To show the extraordinary request in which shells are held in almost every place, while I was in the shop of Mr. J. C. Jamrach, naturalist, and agent to the Zoological Society at Amsterdam— of the largest dealers in London, and to whom I am indebted for much valuable information on this subject—a person, a native of High Germany, was present. He had arrived in London the day before, and had purchased on that day a collection of shells of a low quality for which he paid Mr. Jamrach ; to this he added a few birds. Placing his purchase in a box furnished with a leather strap, he slung it over his shoulder, shook hands with Mr. Jamrach, and departed. Mr. Jamrach informed me that the next morning he was to start by steam for Rotterdam, then continue his journey up the Rhine to a certain point, from whence he was to travel on foot from place to another, till he could dispose of his commodities; after which he would return to London, as the great mart for a fresh supply. He was only a very poor man, but there are a great many others far better off, continually coming backwards and forwards, who are able to purchase a larger stock of shells and birds, and who, in the course of their peregrinations, wander through the greater part of Germany, extending their excursions sometimes through Austria, the Tyrol, and the north of Italy. A visit to the premises of Mr. Jamrach, Ratcliff-highway, or Mr. Samuel, Upper , would well repay the curious observer. The front portion of Mr. Jamrach's house is taken up with a wonderful variety of strange birds that keep up an everlasting screaming; in another portion of the house are collected confusedly together heaps of nondescript articles, which might appear to the uninitiated worth little or nothing, but on which the possessor places great value. In a yard behind the house, immured in iron cages, are some of the larger species of birds, and some beautiful varieties of foreign animals—while in large presses ranged round the other rooms, and furnished with numerous drawers, are placed his real valuables, the cabinet shells. The establishment of Mr. Samuel is equally curious.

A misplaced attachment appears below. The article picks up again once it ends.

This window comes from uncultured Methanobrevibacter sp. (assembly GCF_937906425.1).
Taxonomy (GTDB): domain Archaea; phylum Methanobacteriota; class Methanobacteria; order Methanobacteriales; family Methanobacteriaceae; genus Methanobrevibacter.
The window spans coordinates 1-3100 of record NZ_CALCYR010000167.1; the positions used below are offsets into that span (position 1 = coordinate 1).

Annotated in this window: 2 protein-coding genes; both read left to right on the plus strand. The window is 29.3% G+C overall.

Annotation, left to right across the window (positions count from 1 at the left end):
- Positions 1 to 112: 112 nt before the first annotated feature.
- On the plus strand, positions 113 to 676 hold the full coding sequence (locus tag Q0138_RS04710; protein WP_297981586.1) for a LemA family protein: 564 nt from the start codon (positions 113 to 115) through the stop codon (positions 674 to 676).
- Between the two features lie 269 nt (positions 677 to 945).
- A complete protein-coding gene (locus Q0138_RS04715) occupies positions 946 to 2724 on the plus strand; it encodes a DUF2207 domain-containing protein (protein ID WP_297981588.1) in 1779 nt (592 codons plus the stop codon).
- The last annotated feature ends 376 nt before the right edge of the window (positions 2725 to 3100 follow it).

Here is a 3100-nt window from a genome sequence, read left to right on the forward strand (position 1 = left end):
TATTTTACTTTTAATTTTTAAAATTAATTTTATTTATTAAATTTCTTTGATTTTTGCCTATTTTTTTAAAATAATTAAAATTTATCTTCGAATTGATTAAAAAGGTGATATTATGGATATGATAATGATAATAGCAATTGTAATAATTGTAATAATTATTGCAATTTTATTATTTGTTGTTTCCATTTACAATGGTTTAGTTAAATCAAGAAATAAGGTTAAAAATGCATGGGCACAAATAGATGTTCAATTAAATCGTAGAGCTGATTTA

In London, the dealers in shells, keeping shops for the sale of them, amount to no more than ; they are all doing a large business, and are men of good capital, which may be proved by the following quotation from the day-books of of the class for the present year, viz.:—
Besides these there are about private dealers who do not keep shops, but who nevertheless do a considerable business in this line among persons at the West End of London. All shell dealers add to that occupation the sale of foreign birds and curiosities.
There is yet another class of persons who seem to be engaged in the sale of shells, but it is only seeming. They are dressed as sailors, and appear at all times to have just come ashore after a long voyage, as a man usually follows them with that sort of canvas bag in use among sailors, in which they stow away their clothes; the men themselves go on before carrying a parrot or some rare bird in hand, and in the other a large shell. These men are the "duffers" of whom I have spoken
|in my account of the sale of foreign birds. They make shells a more frequent medium for the introduction of their real avocation, as a shell is a far less troublesome thing either to hawk or keep by them than a parrot.
I now give a description of these men, as general duffers, and from good authority.
An instance of the skill with which the duffers sometimes do business, is the following. of these persons some time ago came into the shop of a shell dealer, having with him a beautiful specimen of a -coloured cockatoo, for which he asked The shell dealer declined the purchase at that price, saying, that he sold these birds at a piece, but offered to give for it, which was at once accepted; while pocketing the money, the man remarked that he had paid guineas for that bird. The shell dealer, surprised that so good a judge should be induced to give so much more than the value of the bird, was desirous of hearing further, when the duffer made this statement:—"I went the other day to a gentleman's house, he was an old officer, where I saw this bird, and, in order to get introduced, I offered to purchase it. The gentleman said he knew it was a valuable bird, and couldn't think of taking less than guineas. I then offered to barter for it, and produced a shawl, for which I asked twentyfive guineas, but offered to take guineas and the bird. This was at length agreed to, and now, having sold it for , it makes I got for the shawl, and not a bad day's work either."
Of shells there are about a million of the commoner sorts bought by the London street-sellers at the gross. They are retailed at apiece, or the gross, when sold separately; a large proportion, as is the case with many articles of taste or curiosity rather than of usefulness, being sold by the London street-folk on country rounds; some of these rounds stretch half-way to Bristol or to Liverpool.